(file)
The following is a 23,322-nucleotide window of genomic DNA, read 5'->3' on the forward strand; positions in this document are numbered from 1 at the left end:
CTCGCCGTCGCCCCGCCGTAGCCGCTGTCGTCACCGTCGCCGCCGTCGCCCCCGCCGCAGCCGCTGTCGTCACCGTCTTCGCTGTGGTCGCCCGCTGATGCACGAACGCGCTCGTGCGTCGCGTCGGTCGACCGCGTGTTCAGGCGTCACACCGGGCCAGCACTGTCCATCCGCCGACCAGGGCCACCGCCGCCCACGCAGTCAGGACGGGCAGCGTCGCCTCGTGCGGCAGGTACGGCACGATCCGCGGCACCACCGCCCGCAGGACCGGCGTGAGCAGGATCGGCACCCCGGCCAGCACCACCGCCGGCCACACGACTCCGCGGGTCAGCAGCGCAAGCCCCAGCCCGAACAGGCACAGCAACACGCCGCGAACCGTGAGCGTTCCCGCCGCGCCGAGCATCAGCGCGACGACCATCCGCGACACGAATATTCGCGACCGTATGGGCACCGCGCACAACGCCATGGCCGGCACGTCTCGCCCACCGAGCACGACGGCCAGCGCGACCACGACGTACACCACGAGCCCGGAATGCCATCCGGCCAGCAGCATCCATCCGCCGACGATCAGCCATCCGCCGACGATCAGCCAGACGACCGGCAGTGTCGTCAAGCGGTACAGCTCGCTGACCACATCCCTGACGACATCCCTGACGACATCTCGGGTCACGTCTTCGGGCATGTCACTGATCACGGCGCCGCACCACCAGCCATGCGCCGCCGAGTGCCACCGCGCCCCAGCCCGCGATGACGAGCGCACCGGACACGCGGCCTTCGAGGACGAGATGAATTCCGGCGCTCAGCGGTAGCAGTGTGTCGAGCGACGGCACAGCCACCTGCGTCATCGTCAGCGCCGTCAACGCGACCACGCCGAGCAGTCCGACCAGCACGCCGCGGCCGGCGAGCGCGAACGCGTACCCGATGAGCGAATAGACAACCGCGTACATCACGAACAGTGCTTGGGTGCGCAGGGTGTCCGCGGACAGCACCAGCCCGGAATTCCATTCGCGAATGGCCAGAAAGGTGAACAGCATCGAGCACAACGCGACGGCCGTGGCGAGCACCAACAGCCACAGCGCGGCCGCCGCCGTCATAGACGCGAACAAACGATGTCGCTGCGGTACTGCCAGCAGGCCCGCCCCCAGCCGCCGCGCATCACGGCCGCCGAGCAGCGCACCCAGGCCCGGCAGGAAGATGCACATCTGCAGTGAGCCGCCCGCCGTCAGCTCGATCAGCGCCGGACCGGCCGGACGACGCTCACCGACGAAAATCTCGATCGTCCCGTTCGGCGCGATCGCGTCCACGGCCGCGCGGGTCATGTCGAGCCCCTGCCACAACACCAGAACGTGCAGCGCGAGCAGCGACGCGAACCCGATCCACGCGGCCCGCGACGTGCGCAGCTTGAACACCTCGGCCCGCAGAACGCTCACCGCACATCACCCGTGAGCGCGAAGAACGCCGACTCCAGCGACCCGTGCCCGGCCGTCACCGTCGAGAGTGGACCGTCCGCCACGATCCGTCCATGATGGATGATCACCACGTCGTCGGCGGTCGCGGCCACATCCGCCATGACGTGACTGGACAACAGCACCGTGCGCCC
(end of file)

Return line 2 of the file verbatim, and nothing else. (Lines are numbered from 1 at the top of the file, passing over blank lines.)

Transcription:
CTCGCCGTCGCCCCGCCGTAGCCGCTGTCGTCACCGTCGCCGCCGTCGCCCCCGCCGCAGCCGCTGTCGTCACCGTCTTCGCTGTGGTCGCCCGCTGATGCACGAACGCGCTCGTGCGTCGCGTCGGTCGACCGCGTGTTCAGGCGTCACACCGGGCCAGCACTGTCCATCCGCCGACCAGGGCCACCGCCGCCCACGCAGTCAGGACGGGCAGCGTCGCCTCGTGCGGCAGGTACGGCACGATCCGCGGCACCACCGCCCGCAGGACCGGCGTGAGCAGGATCGGCACCCCGGCCAGCACCACCGCCGGCCACACGACTCCGCGGGTCAGCAGCGCAAGCCCCAGCCCGAACAGGCACAGCAACACGCCGCGAACCGTGAGCGTTCCCGCCGCGCCGAGCATCAGCGCGACGACCATCCGCGACACGAATATTCGCGACCGTATGGGCACCGCGCACAACGCCATGGCCGGCACGTCTCGCCCACCGAGCACGACGGCCAGCGCGACCACGACGTACACCACGAGCCCGGAATGCCATCCGGCCAGCAGCATCCATCCGCCGACGATCAGCCATCCGCCGACGATCAGCCAGACGACCGGCAGTGTCGTCAAGCGGTACAGCTCGCTGACCACATCCCTGACGACATCCCTGACGACATCTCGGGTCACGTCTTCGGGCATGTCACTGATCACGGCGCCGCACCACCAGCCATGCGCCGCCGAGTGCCACCGCGCCCCAGCCCGCGATGACGAGCGCACCGGACACGCGGCCTTCGAGGACGAGATGAATTCCGGCGCTCAGCGGTAGCAGTGTGTCGAGCGACGGCACAGCCACCTGCGTCATCGTCAGCGCCGTCAACGCGACCACGCCGAGCAGTCCGACCAGCACGCCGCGGCCGGCGAGCGCGAACGCGTACCCGATGAGCGAATAGACAACCGCGTACATCACGAACAGTGCTTGGGTGCGCAGGGTGTCCGCGGACAGCACCAGCCCGGAATTCCATTCGCGAATGGCCAGAAAGGTGAACAGCATCGAGCACAACGCGACGGCCGTGGCGAGCACCAACAGCCACAGCGCGGCCGCCGCCGTCATAGACGCGAACAAACGATGTCGCTGCGGTACTGCCAGCAGGCCCGCCCCCAGCCGCCGCGCATCACGGCCGCCGAGCAGCGCACCCAGGCCCGGCAGGAAGATGCACATCTGCAGTGAGCCGCCCGCCGTCAGCTCGATCAGCGCCGGACCGGCCGGACGACGCTCACCGACGAAAATCTCGATCGTCCCGTTCGGCGCGATCGCGTCCACGGCCGCGCGGGTCATGTCGAGCCCCTGCCACAACACCAGAACGTGCAGCGCGAGCAGCGACGCGAACCCGATCCACGCGGCCCGCGACGTGCGCAGCTTGAACACCTCGGCCCGCAGAACGCTCACCGCACATCACCCGTGAGCGCGAAGAACGCCGACTCCAGCGACCCGTGCCCGGCCGTCACCGTCGAGAGTGGACCGTCCGCCACGATCCGTCCATGATGGATGATCACCACGTCGTCGGCGGTCGCGGCCACATCCGCCATGACGTGACTGGACAACAGCACCGTGCGCCC